Figures released by the Commerce Department this morning show that sales of new single-family homes fell 7.1% in March, down to a 328,000 annual rate, the lowest sales pace in four months.
On a brighter note, February sales were revised upward to an annual rate of 353,000 units, compared to the previously announced 313,00. That revision means new home sales grew 7.3% in February, instead of the 1.6% decline reported earlier.
During last month, the median price of homes slipped 1% to $234,500, but that’s a jump of 6.3% over the same period in 2011.
Data released last week by the National Association of Realtors found sales of existing homes were also down in March, but it noted a continued drop in the existing-home inventory. Today’s report also showed a decline in the inventory of new homes, down to 144,000 units.
The Commerce Department new-home sales data came as the S&P/Case-Shiller Price Index (CSPI) revealed a decline in home prices in February from January.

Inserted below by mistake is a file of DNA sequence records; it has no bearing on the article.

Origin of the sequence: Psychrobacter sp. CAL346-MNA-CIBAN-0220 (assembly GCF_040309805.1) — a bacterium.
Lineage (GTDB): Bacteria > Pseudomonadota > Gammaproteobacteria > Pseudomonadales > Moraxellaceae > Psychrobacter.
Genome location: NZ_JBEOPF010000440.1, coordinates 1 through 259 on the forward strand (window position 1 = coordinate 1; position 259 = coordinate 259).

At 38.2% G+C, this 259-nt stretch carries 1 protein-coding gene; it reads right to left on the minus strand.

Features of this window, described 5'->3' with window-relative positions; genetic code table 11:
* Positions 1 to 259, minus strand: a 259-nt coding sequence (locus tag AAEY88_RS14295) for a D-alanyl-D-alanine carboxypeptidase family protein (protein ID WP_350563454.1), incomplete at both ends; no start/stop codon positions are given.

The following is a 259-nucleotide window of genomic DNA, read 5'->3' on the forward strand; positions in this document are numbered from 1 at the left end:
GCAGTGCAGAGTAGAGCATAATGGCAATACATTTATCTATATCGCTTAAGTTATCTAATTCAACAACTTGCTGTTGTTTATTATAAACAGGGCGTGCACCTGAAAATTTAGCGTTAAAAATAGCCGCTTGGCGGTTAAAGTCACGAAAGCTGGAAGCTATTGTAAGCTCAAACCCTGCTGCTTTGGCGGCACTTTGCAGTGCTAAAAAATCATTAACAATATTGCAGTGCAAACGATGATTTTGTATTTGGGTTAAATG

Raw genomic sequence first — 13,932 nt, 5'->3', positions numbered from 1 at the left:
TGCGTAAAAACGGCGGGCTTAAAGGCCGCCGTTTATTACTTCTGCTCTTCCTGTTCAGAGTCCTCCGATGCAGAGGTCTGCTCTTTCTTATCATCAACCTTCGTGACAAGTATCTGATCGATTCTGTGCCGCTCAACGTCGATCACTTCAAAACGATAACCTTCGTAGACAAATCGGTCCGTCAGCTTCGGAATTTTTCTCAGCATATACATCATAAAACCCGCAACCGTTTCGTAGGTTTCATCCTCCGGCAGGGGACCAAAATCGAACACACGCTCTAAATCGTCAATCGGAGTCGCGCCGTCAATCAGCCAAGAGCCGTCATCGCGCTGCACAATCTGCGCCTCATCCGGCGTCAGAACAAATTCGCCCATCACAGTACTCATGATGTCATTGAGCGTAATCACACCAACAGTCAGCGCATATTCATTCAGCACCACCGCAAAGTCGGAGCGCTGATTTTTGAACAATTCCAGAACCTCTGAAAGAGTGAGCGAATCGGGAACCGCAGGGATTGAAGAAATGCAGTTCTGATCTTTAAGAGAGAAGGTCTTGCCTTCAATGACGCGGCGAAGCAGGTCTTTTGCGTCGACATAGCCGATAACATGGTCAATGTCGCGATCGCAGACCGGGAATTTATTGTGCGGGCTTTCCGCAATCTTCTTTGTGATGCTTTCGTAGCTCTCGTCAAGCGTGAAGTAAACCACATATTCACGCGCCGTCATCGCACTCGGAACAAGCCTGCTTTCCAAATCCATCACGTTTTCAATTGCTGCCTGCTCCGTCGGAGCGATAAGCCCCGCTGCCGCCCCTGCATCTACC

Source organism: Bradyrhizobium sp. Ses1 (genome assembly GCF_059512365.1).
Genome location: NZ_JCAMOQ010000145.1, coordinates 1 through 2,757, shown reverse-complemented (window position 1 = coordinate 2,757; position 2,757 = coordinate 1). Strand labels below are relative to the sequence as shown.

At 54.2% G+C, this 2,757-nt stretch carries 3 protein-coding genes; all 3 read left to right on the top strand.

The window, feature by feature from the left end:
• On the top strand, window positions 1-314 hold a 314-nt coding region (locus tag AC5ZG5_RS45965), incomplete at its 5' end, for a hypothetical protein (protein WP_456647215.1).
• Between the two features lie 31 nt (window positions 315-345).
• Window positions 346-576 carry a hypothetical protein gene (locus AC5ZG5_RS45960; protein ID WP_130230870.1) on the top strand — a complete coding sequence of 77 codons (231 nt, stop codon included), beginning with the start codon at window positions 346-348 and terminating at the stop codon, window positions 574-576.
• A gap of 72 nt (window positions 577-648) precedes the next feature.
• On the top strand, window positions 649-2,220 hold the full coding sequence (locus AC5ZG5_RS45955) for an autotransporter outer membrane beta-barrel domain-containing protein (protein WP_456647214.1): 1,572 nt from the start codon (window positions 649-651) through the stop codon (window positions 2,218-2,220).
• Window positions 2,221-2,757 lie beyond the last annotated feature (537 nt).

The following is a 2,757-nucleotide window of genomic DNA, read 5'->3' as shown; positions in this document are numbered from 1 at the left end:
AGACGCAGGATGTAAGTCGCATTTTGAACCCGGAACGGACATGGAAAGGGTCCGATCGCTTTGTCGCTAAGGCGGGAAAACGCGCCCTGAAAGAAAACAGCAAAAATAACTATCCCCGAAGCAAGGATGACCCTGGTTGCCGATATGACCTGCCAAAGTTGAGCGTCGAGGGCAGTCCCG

Home prices in nine key markets — Atlanta, Chicago, Las Vegas, Cleveland, Charlotte, New York, Tampa, Portland and Seattle — fell to their lowest levels since the housing crisis began.
CSPI 10- and 20-city composites fell by 0.8% in February compared to January. The monthly figures also declined, by 3.6% and 3.5%, respectively, from the same periods in 2011.
Analysts cited by Forbes brushed off the CSPI numbers, saying the housing market had turned the corner, but it couldn’t be expected to quickly return to pre-crisis levels.